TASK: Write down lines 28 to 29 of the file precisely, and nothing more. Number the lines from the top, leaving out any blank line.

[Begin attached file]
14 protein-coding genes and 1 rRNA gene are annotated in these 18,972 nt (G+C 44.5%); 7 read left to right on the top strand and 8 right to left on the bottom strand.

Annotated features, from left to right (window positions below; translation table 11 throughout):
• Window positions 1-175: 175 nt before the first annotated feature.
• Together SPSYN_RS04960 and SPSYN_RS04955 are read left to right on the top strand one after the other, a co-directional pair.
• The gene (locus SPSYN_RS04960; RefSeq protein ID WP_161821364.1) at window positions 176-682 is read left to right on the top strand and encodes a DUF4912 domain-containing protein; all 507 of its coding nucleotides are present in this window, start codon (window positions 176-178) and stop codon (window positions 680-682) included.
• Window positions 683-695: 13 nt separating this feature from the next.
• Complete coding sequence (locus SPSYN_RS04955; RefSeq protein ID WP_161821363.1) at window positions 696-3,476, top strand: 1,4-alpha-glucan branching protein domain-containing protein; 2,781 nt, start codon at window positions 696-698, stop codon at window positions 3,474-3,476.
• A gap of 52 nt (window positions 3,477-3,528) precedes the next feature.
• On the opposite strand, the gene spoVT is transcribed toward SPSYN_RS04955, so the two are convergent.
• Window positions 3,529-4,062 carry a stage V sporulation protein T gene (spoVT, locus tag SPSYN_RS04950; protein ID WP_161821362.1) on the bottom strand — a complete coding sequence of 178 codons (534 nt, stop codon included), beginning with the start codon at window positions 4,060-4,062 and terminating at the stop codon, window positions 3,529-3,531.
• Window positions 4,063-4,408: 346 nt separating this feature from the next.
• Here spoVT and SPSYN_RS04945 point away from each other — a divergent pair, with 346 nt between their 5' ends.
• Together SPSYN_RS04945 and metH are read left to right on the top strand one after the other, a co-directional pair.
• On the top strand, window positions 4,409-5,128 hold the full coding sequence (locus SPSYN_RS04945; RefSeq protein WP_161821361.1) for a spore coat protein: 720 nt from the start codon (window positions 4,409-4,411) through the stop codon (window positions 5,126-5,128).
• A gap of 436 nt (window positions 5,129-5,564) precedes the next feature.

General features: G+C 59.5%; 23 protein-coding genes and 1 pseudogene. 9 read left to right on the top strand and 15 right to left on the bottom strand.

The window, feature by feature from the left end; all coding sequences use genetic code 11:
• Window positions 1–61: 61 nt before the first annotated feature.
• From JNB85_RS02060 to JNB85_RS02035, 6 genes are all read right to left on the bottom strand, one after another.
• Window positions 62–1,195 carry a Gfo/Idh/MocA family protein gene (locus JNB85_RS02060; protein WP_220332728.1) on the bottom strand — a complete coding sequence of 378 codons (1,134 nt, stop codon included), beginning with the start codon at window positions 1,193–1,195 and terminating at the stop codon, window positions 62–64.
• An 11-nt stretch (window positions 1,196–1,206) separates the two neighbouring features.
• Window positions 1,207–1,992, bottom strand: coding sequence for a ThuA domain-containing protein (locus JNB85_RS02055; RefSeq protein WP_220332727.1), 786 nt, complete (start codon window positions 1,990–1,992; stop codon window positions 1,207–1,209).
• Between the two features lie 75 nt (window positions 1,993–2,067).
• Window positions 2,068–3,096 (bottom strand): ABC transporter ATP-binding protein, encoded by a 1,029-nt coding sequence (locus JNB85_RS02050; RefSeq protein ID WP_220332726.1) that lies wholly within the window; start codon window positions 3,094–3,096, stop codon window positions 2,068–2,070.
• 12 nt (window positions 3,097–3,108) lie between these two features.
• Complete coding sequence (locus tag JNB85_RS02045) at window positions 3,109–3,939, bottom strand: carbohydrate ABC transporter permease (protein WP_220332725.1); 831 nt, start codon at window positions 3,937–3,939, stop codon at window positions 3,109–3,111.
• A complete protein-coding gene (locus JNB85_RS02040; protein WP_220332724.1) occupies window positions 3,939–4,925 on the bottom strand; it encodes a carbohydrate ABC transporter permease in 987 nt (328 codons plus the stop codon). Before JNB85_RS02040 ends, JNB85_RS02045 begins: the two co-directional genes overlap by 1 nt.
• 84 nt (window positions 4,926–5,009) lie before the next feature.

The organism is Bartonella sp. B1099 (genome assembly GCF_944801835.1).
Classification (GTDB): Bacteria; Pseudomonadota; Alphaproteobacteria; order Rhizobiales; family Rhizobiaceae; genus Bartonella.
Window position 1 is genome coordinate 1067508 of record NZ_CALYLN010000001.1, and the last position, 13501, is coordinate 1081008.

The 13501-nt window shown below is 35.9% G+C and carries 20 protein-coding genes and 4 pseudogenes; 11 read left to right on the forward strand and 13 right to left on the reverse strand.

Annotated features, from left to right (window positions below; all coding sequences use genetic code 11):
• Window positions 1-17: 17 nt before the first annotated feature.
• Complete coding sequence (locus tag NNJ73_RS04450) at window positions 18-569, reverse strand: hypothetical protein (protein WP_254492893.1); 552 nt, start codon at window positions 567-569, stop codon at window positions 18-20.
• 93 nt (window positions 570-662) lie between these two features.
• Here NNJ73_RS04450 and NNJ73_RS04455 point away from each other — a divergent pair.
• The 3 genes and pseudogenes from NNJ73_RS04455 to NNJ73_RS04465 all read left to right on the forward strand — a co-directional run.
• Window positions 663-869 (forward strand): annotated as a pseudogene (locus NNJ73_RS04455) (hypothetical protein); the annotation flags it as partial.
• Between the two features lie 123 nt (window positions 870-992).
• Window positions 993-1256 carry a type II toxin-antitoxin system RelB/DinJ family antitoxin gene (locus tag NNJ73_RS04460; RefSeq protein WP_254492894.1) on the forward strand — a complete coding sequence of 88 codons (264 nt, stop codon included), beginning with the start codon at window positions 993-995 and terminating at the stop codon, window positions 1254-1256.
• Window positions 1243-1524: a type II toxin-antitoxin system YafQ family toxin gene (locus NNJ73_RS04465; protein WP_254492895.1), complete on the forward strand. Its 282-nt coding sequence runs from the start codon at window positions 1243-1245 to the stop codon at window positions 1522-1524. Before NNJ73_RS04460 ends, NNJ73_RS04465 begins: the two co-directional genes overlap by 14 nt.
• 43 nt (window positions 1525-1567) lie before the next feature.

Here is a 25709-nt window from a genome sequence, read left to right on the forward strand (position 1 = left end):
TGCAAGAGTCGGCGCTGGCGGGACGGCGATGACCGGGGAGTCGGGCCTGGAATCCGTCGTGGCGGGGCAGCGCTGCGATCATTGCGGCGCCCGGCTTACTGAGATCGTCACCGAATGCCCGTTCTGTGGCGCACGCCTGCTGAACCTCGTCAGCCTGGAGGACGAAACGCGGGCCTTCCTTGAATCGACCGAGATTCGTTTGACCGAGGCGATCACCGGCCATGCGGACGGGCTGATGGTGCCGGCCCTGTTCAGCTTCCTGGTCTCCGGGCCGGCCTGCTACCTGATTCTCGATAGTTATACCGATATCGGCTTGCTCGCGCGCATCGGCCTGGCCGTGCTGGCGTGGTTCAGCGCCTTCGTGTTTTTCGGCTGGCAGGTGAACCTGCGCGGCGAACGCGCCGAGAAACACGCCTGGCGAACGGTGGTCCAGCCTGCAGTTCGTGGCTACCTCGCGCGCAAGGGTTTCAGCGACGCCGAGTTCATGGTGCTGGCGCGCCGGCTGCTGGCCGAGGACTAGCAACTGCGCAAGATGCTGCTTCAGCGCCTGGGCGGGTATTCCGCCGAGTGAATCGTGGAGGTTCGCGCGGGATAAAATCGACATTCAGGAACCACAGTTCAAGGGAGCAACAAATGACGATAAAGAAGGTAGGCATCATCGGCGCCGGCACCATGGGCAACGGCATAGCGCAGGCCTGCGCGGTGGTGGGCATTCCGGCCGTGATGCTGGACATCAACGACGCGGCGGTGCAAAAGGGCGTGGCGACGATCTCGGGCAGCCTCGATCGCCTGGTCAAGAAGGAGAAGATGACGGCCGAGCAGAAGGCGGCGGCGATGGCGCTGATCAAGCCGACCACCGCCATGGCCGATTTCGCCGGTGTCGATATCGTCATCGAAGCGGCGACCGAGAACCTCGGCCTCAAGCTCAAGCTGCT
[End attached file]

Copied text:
• 84 nt (window positions 4,926–5,009) lie before the next feature.

The organism is Bartonella sp. B1099 (genome assembly GCF_944801835.1).